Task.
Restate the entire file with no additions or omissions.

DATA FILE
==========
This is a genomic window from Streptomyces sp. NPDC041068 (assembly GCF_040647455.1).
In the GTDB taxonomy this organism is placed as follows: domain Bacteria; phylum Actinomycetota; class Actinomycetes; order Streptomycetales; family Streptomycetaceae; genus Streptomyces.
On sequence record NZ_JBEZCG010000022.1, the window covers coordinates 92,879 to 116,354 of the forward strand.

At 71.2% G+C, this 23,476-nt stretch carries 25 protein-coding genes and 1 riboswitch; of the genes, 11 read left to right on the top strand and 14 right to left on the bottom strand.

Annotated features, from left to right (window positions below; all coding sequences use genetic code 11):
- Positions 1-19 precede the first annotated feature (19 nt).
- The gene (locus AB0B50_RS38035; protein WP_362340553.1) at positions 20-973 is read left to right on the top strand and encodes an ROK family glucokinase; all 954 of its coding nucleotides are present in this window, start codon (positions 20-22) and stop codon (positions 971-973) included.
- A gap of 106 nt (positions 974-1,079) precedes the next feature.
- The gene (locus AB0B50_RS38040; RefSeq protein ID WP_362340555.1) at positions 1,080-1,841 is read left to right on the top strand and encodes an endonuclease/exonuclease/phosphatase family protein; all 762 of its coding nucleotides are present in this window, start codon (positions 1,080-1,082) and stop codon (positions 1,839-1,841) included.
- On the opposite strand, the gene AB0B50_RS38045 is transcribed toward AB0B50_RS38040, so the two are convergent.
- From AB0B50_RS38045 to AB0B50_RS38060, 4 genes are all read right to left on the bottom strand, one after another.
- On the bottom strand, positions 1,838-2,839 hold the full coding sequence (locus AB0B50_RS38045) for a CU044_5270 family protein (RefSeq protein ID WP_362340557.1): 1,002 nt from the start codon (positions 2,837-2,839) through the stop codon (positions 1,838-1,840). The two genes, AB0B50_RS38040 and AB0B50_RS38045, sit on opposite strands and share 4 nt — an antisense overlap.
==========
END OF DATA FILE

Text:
This is a genomic window from Streptomyces sp. NPDC041068 (assembly GCF_040647455.1).
In the GTDB taxonomy this organism is placed as follows: domain Bacteria; phylum Actinomycetota; class Actinomycetes; order Streptomycetales; family Streptomycetaceae; genus Streptomyces.
On sequence record NZ_JBEZCG010000022.1, the window covers coordinates 92,879 to 116,354 of the forward strand.

At 71.2% G+C, this 23,476-nt stretch carries 25 protein-coding genes and 1 riboswitch; of the genes, 11 read left to right on the top strand and 14 right to left on the bottom strand.

Annotated features, from left to right (window positions below; all coding sequences use genetic code 11):
- Positions 1-19 precede the first annotated feature (19 nt).
- The gene (locus AB0B50_RS38035; protein WP_362340553.1) at positions 20-973 is read left to right on the top strand and encodes an ROK family glucokinase; all 954 of its coding nucleotides are present in this window, start codon (positions 20-22) and stop codon (positions 971-973) included.
- A gap of 106 nt (positions 974-1,079) precedes the next feature.
- The gene (locus AB0B50_RS38040; RefSeq protein ID WP_362340555.1) at positions 1,080-1,841 is read left to right on the top strand and encodes an endonuclease/exonuclease/phosphatase family protein; all 762 of its coding nucleotides are present in this window, start codon (positions 1,080-1,082) and stop codon (positions 1,839-1,841) included.
- On the opposite strand, the gene AB0B50_RS38045 is transcribed toward AB0B50_RS38040, so the two are convergent.
- From AB0B50_RS38045 to AB0B50_RS38060, 4 genes are all read right to left on the bottom strand, one after another.
- On the bottom strand, positions 1,838-2,839 hold the full coding sequence (locus AB0B50_RS38045) for a CU044_5270 family protein (RefSeq protein ID WP_362340557.1): 1,002 nt from the start codon (positions 2,837-2,839) through the stop codon (positions 1,838-1,840). The two genes, AB0B50_RS38040 and AB0B50_RS38045, sit on opposite strands and share 4 nt — an antisense overlap.